Piston Cloud Computing has partnered with GridCentric to produce the first commercially available OpenStack-based VDI solution solution that is secure and cost effective.
On Tuesday, Piston Cloud will announce that it is bundling GridCentric's Virtual Memory Streaming (VMS) technology with its enterprise OpenStack cloud operating system software to double the numbers of desktops supported per server.
This doubling of density, Piston's co-founder and CEO says, addresses one of the key stumbling blocks to virtual desktop infrastructure (VDI) adoption -- storage bottlenecks, which in turn degrade desktop performance.
A typical 20-desktop per server configuration would easily bump to 40 desktops with the VMS technology now bundled with Piston's Enterprise OS and available as a separate update in six to eight weeks. It's an on-premise VDI solution.
"It's where the rubber meets on the road on the desktop [virtualization front]," said Josh McKenty, (shown above) CEO of Piston Cloud, about the exclusive licensing deal with GridCentric, noting that getting performance up to snuff is essential for VDI to enjoy the same growth as server virtualization.
The partnership is not exactly a VDI consortia, as one source described it, but is significant because McKenty is a former NASA Nebula engineer and a pioneer of OpenStack, an open source cloud computing platform that is gaining momentum and corporate support in its battle against established proprietary cloud platforms from VMware, Microsoft and Citrix.
Red Hat is now backing OpenStack and is expected to detail its plans for implementation into its Red Hat Enterprise Virtualization (RHEV) platform this week at its annual summit in Boston.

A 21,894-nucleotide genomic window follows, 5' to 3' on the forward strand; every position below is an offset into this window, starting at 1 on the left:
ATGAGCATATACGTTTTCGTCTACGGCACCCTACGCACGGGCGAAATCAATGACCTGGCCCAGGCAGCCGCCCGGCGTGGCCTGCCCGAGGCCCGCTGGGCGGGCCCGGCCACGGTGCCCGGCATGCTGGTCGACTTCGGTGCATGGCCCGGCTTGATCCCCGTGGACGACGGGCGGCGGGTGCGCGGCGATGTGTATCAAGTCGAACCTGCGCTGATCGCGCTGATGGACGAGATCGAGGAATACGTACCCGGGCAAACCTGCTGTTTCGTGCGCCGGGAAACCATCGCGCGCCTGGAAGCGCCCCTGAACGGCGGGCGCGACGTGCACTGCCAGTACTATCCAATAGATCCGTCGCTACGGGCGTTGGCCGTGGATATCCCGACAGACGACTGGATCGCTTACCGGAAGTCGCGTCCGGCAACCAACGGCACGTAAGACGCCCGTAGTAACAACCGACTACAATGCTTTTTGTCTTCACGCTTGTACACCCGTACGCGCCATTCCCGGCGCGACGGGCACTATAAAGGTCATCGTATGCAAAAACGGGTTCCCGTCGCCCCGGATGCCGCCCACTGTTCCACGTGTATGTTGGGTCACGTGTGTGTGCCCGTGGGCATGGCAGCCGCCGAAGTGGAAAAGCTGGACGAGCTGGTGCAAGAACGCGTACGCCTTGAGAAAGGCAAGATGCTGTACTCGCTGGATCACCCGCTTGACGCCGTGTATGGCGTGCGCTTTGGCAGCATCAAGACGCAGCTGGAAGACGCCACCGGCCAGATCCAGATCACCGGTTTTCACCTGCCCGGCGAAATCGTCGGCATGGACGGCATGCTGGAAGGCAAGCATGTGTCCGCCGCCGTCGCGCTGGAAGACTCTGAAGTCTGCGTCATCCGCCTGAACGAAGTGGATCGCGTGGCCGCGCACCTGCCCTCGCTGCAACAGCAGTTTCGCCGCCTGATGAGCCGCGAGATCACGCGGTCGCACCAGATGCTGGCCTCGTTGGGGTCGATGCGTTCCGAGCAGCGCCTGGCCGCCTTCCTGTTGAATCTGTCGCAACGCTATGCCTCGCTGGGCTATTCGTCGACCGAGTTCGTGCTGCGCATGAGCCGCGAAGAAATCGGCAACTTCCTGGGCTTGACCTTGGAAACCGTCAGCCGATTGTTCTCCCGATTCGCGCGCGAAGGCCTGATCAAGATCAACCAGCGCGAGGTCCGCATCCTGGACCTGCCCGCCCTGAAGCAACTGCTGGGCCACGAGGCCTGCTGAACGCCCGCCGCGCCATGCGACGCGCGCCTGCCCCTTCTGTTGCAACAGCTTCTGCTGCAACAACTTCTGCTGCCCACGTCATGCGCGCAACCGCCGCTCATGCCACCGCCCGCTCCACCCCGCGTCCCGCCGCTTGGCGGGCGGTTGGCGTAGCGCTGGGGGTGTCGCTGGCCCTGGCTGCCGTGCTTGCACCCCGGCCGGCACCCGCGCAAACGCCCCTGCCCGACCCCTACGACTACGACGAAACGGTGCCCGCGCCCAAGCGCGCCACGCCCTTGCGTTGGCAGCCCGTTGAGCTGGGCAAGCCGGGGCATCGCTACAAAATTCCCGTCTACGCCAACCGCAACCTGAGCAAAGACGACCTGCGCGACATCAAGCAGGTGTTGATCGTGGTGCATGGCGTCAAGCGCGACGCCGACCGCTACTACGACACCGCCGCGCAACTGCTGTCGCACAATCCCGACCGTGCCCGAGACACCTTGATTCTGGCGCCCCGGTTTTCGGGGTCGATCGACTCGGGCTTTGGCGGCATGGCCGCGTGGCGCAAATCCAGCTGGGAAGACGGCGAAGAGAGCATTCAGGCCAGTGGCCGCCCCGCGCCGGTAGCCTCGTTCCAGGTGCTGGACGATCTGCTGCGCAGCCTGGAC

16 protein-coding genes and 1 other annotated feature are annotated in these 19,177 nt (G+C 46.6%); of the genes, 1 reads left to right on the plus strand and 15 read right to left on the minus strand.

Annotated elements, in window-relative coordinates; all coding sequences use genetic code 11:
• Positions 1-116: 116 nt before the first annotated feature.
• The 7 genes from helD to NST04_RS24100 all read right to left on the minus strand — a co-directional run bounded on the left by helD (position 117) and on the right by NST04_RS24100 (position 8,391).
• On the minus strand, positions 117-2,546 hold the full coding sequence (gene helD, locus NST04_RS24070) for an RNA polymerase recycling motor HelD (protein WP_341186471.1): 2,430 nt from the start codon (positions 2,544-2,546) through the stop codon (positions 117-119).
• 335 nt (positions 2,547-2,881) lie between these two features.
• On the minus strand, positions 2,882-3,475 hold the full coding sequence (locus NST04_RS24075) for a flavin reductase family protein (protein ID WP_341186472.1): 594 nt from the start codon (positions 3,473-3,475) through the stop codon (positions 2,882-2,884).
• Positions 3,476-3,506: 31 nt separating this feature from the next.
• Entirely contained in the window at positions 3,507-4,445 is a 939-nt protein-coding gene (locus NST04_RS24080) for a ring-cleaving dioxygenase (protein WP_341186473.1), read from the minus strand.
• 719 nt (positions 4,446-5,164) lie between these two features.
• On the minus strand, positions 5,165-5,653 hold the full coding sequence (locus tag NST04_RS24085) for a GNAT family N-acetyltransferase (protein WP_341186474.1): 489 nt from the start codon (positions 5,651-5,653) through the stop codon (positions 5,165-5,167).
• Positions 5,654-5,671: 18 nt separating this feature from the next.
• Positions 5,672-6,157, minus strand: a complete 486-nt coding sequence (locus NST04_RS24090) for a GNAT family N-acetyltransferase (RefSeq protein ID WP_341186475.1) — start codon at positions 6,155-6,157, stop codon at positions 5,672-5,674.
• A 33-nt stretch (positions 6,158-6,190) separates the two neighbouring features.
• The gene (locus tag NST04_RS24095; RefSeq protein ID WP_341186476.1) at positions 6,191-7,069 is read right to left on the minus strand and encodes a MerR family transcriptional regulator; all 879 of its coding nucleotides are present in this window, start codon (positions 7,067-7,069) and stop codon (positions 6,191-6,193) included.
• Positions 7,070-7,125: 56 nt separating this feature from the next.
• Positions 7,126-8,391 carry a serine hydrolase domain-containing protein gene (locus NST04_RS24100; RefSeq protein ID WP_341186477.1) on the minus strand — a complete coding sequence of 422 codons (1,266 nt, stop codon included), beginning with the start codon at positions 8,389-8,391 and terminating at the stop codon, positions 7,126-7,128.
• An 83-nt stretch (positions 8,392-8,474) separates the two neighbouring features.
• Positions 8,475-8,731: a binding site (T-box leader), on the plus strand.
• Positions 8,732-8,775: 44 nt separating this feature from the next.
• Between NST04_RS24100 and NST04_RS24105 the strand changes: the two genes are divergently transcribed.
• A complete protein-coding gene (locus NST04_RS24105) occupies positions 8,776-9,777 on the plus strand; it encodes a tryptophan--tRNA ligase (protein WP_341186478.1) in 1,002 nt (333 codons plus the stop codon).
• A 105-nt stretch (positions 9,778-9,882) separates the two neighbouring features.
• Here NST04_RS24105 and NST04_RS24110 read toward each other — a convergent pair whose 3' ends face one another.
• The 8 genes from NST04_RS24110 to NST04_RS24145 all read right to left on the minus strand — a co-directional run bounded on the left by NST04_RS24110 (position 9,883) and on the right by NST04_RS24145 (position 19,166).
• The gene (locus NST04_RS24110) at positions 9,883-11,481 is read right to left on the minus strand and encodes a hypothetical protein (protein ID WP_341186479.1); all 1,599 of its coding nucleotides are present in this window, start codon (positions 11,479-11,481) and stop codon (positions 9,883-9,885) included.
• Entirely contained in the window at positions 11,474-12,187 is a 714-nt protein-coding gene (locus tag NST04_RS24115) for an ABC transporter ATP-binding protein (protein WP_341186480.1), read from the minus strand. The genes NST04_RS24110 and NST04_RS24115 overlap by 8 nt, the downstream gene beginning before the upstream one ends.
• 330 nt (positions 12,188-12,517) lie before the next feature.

VDI, which allows corporations to host, deploy and centrally manage desktops from a server, is in its early days but will likely catch on in the next two years as performance bottlenecks are eliminated, McKenty predicts.
OpenStack's Nova controller offers basic built-in remote desktop protocols and the Keystone component offers some desktop authentication and management features but robust desktop capabilities in the open source cloud OS aren't expected until 2013, after the release of the "Folsom" version of OpenStack.
The "Folsom" release will offer important storage back end performance improvements but enterprises require much more functionality to implement VDI successfully, McKenty said.
GridCentric, which was founded in 2009, offers virtualization optimization software. Its VMS technology increases the efficiency and scalability of virtual infrastructures. Interestingly, Citrix, a desktop virtualization giant, is one of its GridCentric's investors.
"Together, Piston Cloud and Gridcentric will unify the disparate components of IT infrastructure, helping enterprise buyers tackle bring-your-own-device (BYOD) challenges and making VDI simpler to deploy and manage, at a much lower CAPEX than competing solutions," the company said in a statement.
Piston is gaining clout. Recently, the San Francisco OpenStack pioneer announced a partnership with VMware to produce an OpenStack layer for VMware's open source Cloud Foundry PaaS. Given VDI's slow acceptance, it will be interesting to see how many customers elect to try out Piston's solution.